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Engomi


The History of Famagusta

Enkomi 16th -12th centuries B.C
Late Bronze Age

At the beginning of the 16th century B.C. on the East coast of Cyprus, the ancient city of Enkomi appeared along the sea shore, on the north bank of Pedieos river. This was a small rural town that depended on the nearby port and was involved in the export of copper. This town was destined to become a large, prosperous and commercial town during the second half of the 2nd millennium B.C as copper was smelted in metallurgical workshops and then shipped for export to both east and west. A small city-kingdom developed from this prosperous copper activity, whose reputation and life is known to us from archaeological findings and historical texts. Mycenaean merchants from the Aegean used the town as a base for their trade with the Near East and were greatly enriched by the exploitation of copper. Following a natural catastrophe, Enkomi rapidly declined towards the 12th century B.C and its population moved eastwards and established a new centre on the coast around a natural harbour, known as Salamis.

The archaeological site and its history

Archaeological excavations undertaken in Enkomi date from 1870 when the brothers Luigi and Alessandro Palma di Cesnola discovered the site and exported numerous Bronze Age objects from the Necropolis. From 1934 until 1960, many archeologists undertook excavations (the British Museum in 1896, the Cyprus Museum with John Myers and Menelaos Markides in 1913, the Swedish Expedition in 1930) in Enkomi and many rich tomb gifts, Mycenaean vases and other gems were found that today adorn many museums. The French archeologist, Claude Schaeffer (that worked in neighbouring Ugarit in Syria) together with the French expedition and the Cypriot archaeologist Porphyrios Dikaios, from the Department of Antiquities, started archaeological excavations in Enkomi during the 1960’s. Unfortunately, the Turkish occupation put an end to all activity and made these sites inaccessible for archaeologists who had laboured for many years to unearth the monuments and study their history.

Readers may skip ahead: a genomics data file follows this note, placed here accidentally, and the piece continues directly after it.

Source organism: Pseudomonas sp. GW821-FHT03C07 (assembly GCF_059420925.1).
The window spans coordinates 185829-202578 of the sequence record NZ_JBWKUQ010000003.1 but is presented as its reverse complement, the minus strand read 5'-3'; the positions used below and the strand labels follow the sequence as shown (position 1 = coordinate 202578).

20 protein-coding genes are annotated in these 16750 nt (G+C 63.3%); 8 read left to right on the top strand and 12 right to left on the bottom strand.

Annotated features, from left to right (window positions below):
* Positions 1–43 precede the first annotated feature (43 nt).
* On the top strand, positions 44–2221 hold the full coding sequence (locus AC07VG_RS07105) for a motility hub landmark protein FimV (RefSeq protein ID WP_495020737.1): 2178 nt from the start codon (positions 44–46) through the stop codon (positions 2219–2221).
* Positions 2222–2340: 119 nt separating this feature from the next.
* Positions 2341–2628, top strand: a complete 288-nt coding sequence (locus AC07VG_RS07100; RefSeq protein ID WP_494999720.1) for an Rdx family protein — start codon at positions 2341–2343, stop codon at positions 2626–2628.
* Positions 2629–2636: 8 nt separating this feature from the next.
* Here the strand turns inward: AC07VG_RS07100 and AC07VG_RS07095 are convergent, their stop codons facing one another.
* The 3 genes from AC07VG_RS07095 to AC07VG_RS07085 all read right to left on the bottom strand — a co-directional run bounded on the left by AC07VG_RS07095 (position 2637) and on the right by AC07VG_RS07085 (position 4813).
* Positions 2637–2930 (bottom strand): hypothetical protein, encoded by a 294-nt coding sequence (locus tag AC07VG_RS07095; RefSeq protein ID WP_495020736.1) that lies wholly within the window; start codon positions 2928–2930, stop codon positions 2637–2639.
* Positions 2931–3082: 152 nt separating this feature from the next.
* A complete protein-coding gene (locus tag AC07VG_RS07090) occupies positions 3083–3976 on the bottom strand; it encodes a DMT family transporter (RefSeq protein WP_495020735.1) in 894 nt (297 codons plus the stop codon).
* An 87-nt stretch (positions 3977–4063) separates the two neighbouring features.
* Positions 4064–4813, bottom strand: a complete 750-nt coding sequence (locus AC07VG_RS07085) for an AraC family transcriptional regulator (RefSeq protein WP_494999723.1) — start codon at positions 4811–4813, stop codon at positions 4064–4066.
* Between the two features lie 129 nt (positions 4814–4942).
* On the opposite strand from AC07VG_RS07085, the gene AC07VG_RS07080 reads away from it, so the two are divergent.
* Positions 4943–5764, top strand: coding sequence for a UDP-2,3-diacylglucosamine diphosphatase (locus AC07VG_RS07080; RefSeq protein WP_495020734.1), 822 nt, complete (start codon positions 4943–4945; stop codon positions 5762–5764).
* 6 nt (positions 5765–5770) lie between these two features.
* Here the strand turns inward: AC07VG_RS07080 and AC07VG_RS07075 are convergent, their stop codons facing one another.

Gold plated finger ring from a tomb in Enkomi. 13th century B.C. Cyprus Museum

Description of the archaeological site

During the end of the 13th century B.C, Enkomi underwent profound changes. Monumental public buildings were erected and the whole town was fortified by an impressive ‘cyclopean wall’ that covered a distance of 400 metres. The city consisted of a main north-south road, and ten smaller parallel roads crossing at right angles. In the centre of the city, the large, open square paved with stone slabs was surrounded by administrative headquarters. The most impressive buildings lied on the main north-south artery and included a palace and three major sanctuaries. Evidence of copper work exists in all buildings. Archaeological findings have revealed 12 metallurgical workshops specializing in copper production.





Gold pendant in the form of a pomegranate, found in a 13th century tomb at Enkomi, Cyprus Museum
Bronze statuette of the Ingot God.
1230-1050 B.C. from Enkomi,
From the book "Cyprus Heritage",
Editions K.P.Kyriakou Ltd
Photo by Vassos Stylianou

Sanctuaries and Gods

Excavations have revealed that religious worship was intrinsically linked with the exploitation of copper. Three major sanctuaries date from this period. The largest was the sanctuary of the “Horned God” discovered by Porphyrios Dikaios, recalls Oriental prototypes. This deity was associated with Apollo. The “Ingot God” discovered by the French archaeologist Claude Schaeffer, was fully armed, carrying shield and spear, horned helmet, greaves and a short tunic. The base in the form of an ox-hide ingot is a reflection and identification with the god that protected the copper mines of Cyprus.

Bronze statuette of the Horned God
from Enkomi, 12th Century B.C.
From the book "Cyprus Heritage",
Editions K.P.Kyriakou Ltd
Photo by Vassos Stylianou
Archaeologist Porfyrios Dikaios with the statuette
of the Horned God in situ. Cyprus Museum


Early Writing

Scripts are probably some the most important findings in Enkomi. Evidence of writing has been found incised on numerous clay tablets in the form of the Cypro-Minoan script. The prehellenic Cypriot syllabary reigned supreme even after the official introduction of the alphabet by Evagoras I of Salamis in the 4th century B.C but also during Hellenistic times when the island was a Ptolemaic province. This type of writing has not been deciphered.



Clay tablet with the Cyprominoan Script from Enkomi. 13th century.
From the book "Cyprus Heritage", Editions K.P. Kyriakou Ltd
Photo by Vassos Stylianou

 

Bibliography

Courtois, J.-C., Lagarce, J. και Ε. Enkomi et le Bronze Recent a Chypre, Nicosie, 1986
Dikaios, P. Enkomi Excavations 1948-1958, I-III Mainz, 1969-71
Gjerstad, E κ.α. The Swedish Cyprus Expedition I, Stockhholm, 1934
Schaeffer C.F.A. Missions a Chypre, 1932-1935, Paris 1936
Schaeffer C.F.A. Enkomi-Alasia I. Nouvelles missions a Chypre, 1946-1950. Paris 1952
Schaeffer C.F.A. Alasia I, publie a l’occasionde la Xxe campagne de fouilles a Enkomi Alasia, Paris, 1971


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